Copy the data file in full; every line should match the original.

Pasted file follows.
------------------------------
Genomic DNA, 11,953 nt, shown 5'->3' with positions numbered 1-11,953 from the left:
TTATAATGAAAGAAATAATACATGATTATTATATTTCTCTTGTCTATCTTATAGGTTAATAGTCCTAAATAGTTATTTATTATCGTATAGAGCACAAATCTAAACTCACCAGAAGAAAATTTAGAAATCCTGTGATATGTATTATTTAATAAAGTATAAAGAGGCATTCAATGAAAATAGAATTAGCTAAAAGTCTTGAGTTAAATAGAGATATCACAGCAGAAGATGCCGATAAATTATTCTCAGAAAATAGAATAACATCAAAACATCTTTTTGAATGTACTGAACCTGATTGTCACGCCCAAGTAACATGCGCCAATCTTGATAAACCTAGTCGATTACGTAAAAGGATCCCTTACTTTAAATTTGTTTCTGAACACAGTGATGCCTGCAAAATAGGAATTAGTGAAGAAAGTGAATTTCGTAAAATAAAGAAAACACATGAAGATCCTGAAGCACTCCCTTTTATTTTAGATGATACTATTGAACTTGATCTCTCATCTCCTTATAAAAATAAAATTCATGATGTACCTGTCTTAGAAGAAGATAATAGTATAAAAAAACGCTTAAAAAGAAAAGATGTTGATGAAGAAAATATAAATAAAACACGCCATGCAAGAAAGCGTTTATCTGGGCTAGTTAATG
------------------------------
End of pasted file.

Genomic DNA, 11,953 nt, shown 5'->3' with positions numbered 1-11,953 from the left:
TTATAATGAAAGAAATAATACATGATTATTATATTTCTCTTGTCTATCTTATAGGTTAATAGTCCTAAATAGTTATTTATTATCGTATAGAGCACAAATCTAAACTCACCAGAAGAAAATTTAGAAATCCTGTGATATGTATTATTTAATAAAGTATAAAGAGGCATTCAATGAAAATAGAATTAGCTAAAAGTCTTGAGTTAAATAGAGATATCACAGCAGAAGATGCCGATAAATTATTCTCAGAAAATAGAATAACATCAAAACATCTTTTTGAATGTACTGAACCTGATTGTCACGCCCAAGTAACATGCGCCAATCTTGATAAACCTAGTCGATTACGTAAAAGGATCCCTTACTTTAAATTTGTTTCTGAACACAGTGATGCCTGCAAAATAGGAATTAGTGAAGAAAGTGAATTTCGTAAAATAAAGAAAACACATGAAGATCCTGAAGCACTCCCTTTTATTTTAGATGATACTATTGAACTTGATCTCTCATCTCCTTATAAAAATAAAATTCATGATGTACCTGTCTTAGAAGAAGATAATAGTATAAAAAAACGCTTAAAAAGAAAAGATGTTGATGAAGAAAATATAAATAAAACACGCCATGCAAGAAAGCGTTTATCTGGGCTAGTTAATG